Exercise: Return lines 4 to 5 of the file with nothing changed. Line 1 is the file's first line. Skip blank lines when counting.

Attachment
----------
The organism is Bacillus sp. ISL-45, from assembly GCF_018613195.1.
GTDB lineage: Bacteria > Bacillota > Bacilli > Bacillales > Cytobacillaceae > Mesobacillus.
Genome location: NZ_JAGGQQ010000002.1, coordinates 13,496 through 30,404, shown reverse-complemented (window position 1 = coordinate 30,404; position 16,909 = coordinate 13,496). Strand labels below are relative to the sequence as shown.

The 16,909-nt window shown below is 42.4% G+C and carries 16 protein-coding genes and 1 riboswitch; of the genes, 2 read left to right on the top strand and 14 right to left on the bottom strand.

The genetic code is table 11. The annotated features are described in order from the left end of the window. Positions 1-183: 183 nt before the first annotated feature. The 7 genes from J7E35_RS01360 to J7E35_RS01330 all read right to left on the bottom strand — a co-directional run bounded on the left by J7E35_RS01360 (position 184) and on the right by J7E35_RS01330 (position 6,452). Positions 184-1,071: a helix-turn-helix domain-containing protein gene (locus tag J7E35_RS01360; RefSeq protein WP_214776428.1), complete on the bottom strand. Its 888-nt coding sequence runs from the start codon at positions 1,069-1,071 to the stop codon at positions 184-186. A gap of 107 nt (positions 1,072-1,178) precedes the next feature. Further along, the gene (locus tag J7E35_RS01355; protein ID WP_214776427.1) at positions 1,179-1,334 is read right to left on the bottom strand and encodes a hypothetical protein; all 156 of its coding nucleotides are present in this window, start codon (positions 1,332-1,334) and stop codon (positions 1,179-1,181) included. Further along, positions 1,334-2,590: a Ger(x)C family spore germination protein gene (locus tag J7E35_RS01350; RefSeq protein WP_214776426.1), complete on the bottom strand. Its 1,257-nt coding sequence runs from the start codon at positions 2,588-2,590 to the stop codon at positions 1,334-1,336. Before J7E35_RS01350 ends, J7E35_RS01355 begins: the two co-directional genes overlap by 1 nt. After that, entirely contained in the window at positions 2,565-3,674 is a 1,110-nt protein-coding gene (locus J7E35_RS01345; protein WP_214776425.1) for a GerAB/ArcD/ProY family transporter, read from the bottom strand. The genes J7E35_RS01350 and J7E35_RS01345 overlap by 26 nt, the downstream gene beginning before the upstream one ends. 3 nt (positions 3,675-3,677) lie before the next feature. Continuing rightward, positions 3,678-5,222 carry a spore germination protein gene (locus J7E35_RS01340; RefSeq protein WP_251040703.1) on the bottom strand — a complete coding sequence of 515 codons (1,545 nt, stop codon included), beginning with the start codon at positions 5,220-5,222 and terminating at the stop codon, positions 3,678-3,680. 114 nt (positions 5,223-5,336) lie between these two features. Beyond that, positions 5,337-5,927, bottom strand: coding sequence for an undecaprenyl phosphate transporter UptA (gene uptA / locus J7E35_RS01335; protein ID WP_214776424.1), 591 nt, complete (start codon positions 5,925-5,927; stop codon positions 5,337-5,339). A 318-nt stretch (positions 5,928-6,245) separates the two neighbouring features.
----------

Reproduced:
The 16,909-nt window shown below is 42.4% G+C and carries 16 protein-coding genes and 1 riboswitch; of the genes, 2 read left to right on the top strand and 14 right to left on the bottom strand.

The genetic code is table 11. The annotated features are described in order from the left end of the window. Positions 1-183: 183 nt before the first annotated feature. The 7 genes from J7E35_RS01360 to J7E35_RS01330 all read right to left on the bottom strand — a co-directional run bounded on the left by J7E35_RS01360 (position 184) and on the right by J7E35_RS01330 (position 6,452). Positions 184-1,071: a helix-turn-helix domain-containing protein gene (locus tag J7E35_RS01360; RefSeq protein WP_214776428.1), complete on the bottom strand. Its 888-nt coding sequence runs from the start codon at positions 1,069-1,071 to the stop codon at positions 184-186. A gap of 107 nt (positions 1,072-1,178) precedes the next feature. Further along, the gene (locus tag J7E35_RS01355; protein ID WP_214776427.1) at positions 1,179-1,334 is read right to left on the bottom strand and encodes a hypothetical protein; all 156 of its coding nucleotides are present in this window, start codon (positions 1,332-1,334) and stop codon (positions 1,179-1,181) included. Further along, positions 1,334-2,590: a Ger(x)C family spore germination protein gene (locus tag J7E35_RS01350; RefSeq protein WP_214776426.1), complete on the bottom strand. Its 1,257-nt coding sequence runs from the start codon at positions 2,588-2,590 to the stop codon at positions 1,334-1,336. Before J7E35_RS01350 ends, J7E35_RS01355 begins: the two co-directional genes overlap by 1 nt. After that, entirely contained in the window at positions 2,565-3,674 is a 1,110-nt protein-coding gene (locus J7E35_RS01345; protein WP_214776425.1) for a GerAB/ArcD/ProY family transporter, read from the bottom strand. The genes J7E35_RS01350 and J7E35_RS01345 overlap by 26 nt, the downstream gene beginning before the upstream one ends. 3 nt (positions 3,675-3,677) lie before the next feature. Continuing rightward, positions 3,678-5,222 carry a spore germination protein gene (locus J7E35_RS01340; RefSeq protein WP_251040703.1) on the bottom strand — a complete coding sequence of 515 codons (1,545 nt, stop codon included), beginning with the start codon at positions 5,220-5,222 and terminating at the stop codon, positions 3,678-3,680. 114 nt (positions 5,223-5,336) lie between these two features. Beyond that, positions 5,337-5,927, bottom strand: coding sequence for an undecaprenyl phosphate transporter UptA (gene uptA / locus J7E35_RS01335; protein ID WP_214776424.1), 591 nt, complete (start codon positions 5,925-5,927; stop codon positions 5,337-5,339). A 318-nt stretch (positions 5,928-6,245) separates the two neighbouring features.